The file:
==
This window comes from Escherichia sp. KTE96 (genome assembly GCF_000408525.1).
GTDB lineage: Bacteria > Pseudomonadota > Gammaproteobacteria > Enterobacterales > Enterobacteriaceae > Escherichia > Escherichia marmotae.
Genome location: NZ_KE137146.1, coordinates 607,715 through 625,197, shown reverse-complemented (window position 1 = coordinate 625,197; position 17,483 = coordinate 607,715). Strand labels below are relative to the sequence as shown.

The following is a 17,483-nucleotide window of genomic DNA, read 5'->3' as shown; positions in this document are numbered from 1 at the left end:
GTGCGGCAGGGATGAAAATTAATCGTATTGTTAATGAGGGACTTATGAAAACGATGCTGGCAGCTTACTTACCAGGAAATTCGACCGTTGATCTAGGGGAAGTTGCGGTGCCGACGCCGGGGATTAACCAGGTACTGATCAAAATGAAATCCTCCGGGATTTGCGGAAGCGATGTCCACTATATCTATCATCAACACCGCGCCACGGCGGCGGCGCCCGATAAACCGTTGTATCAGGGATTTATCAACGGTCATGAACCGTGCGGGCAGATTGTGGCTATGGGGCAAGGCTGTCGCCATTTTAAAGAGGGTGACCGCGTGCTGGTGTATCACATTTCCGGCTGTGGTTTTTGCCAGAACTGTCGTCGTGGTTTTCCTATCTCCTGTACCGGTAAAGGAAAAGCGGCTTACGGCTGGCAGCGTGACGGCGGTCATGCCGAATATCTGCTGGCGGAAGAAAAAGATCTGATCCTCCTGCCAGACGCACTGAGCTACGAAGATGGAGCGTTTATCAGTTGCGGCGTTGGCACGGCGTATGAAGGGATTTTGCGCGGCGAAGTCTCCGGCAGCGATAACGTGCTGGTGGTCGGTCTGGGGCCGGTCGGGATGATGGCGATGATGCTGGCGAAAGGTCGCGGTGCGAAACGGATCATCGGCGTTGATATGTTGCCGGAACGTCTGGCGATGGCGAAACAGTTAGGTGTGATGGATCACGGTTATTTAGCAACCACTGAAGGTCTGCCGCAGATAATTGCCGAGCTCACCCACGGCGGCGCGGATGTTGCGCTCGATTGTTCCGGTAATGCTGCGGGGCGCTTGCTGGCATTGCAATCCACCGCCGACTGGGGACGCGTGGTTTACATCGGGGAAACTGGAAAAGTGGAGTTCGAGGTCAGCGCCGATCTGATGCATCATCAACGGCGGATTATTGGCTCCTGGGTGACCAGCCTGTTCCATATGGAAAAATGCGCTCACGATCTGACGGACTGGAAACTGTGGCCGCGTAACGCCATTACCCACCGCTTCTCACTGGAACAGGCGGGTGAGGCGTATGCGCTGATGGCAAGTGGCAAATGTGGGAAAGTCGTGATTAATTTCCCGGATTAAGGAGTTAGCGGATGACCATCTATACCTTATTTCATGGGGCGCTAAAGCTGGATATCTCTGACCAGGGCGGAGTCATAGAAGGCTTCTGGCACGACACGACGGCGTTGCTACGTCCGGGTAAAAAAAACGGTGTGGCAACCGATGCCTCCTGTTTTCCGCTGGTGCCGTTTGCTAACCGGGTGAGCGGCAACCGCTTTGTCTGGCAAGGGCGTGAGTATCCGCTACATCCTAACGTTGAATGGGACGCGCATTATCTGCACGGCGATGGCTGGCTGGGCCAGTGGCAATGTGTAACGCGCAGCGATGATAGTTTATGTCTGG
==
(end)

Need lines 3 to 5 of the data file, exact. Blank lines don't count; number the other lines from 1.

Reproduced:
Genome location: NZ_KE137146.1, coordinates 607,715 through 625,197, shown reverse-complemented (window position 1 = coordinate 625,197; position 17,483 = coordinate 607,715). Strand labels below are relative to the sequence as shown.

The following is a 17,483-nucleotide window of genomic DNA, read 5'->3' as shown; positions in this document are numbered from 1 at the left end:
GTGCGGCAGGGATGAAAATTAATCGTATTGTTAATGAGGGACTTATGAAAACGATGCTGGCAGCTTACTTACCAGGAAATTCGACCGTTGATCTAGGGGAAGTTGCGGTGCCGACGCCGGGGATTAACCAGGTACTGATCAAAATGAAATCCTCCGGGATTTGCGGAAGCGATGTCCACTATATCTATCATCAACACCGCGCCACGGCGGCGGCGCCCGATAAACCGTTGTATCAGGGATTTATCAACGGTCATGAACCGTGCGGGCAGATTGTGGCTATGGGGCAAGGCTGTCGCCATTTTAAAGAGGGTGACCGCGTGCTGGTGTATCACATTTCCGGCTGTGGTTTTTGCCAGAACTGTCGTCGTGGTTTTCCTATCTCCTGTACCGGTAAAGGAAAAGCGGCTTACGGCTGGCAGCGTGACGGCGGTCATGCCGAATATCTGCTGGCGGAAGAAAAAGATCTGATCCTCCTGCCAGACGCACTGAGCTACGAAGATGGAGCGTTTATCAGTTGCGGCGTTGGCACGGCGTATGAAGGGATTTTGCGCGGCGAAGTCTCCGGCAGCGATAACGTGCTGGTGGTCGGTCTGGGGCCGGTCGGGATGATGGCGATGATGCTGGCGAAAGGTCGCGGTGCGAAACGGATCATCGGCGTTGATATGTTGCCGGAACGTCTGGCGATGGCGAAACAGTTAGGTGTGATGGATCACGGTTATTTAGCAACCACTGAAGGTCTGCCGCAGATAATTGCCGAGCTCACCCACGGCGGCGCGGATGTTGCGCTCGATTGTTCCGGTAATGCTGCGGGGCGCTTGCTGGCATTGCAATCCACCGCCGACTGGGGACGCGTGGTTTACATCGGGGAAACTGGAAAAGTGGAGTTCGAGGTCAGCGCCGATCTGATGCATCATCAACGGCGGATTATTGGCTCCTGGGTGACCAGCCTGTTCCATATGGAAAAATGCGCTCACGATCTGACGGACTGGAAACTGTGGCCGCGTAACGCCATTACCCACCGCTTCTCACTGGAACAGGCGGGTGAGGCGTATGCGCTGATGGCAAGTGGCAAATGTGGGAAAGTCGTGATTAATTTCCCGGATTAAGGAGTTAGCGGATGACCATCTATACCTTATTTCATGGGGCGCTAAAGCTGGATATCTCTGACCAGGGCGGAGTCATAGAAGGCTTCTGGCACGACACGACGGCGTTGCTACGTCCGGGTAAAAAAAACGGTGTGGCAACCGATGCCTCCTGTTTTCCGCTGGTGCCGTTTGCTAACCGGGTGAGCGGCAACCGCTTTGTCTGGCAAGGGCGTGAGTATCCGCTACATCCTAACGTTGAATGGGACGCGCATTATCTGCACGGCGATGGCTGGCTGGGCCAGTGGCAATGTGTAACGCGCAGCGATGATAGTTTATGTCTGG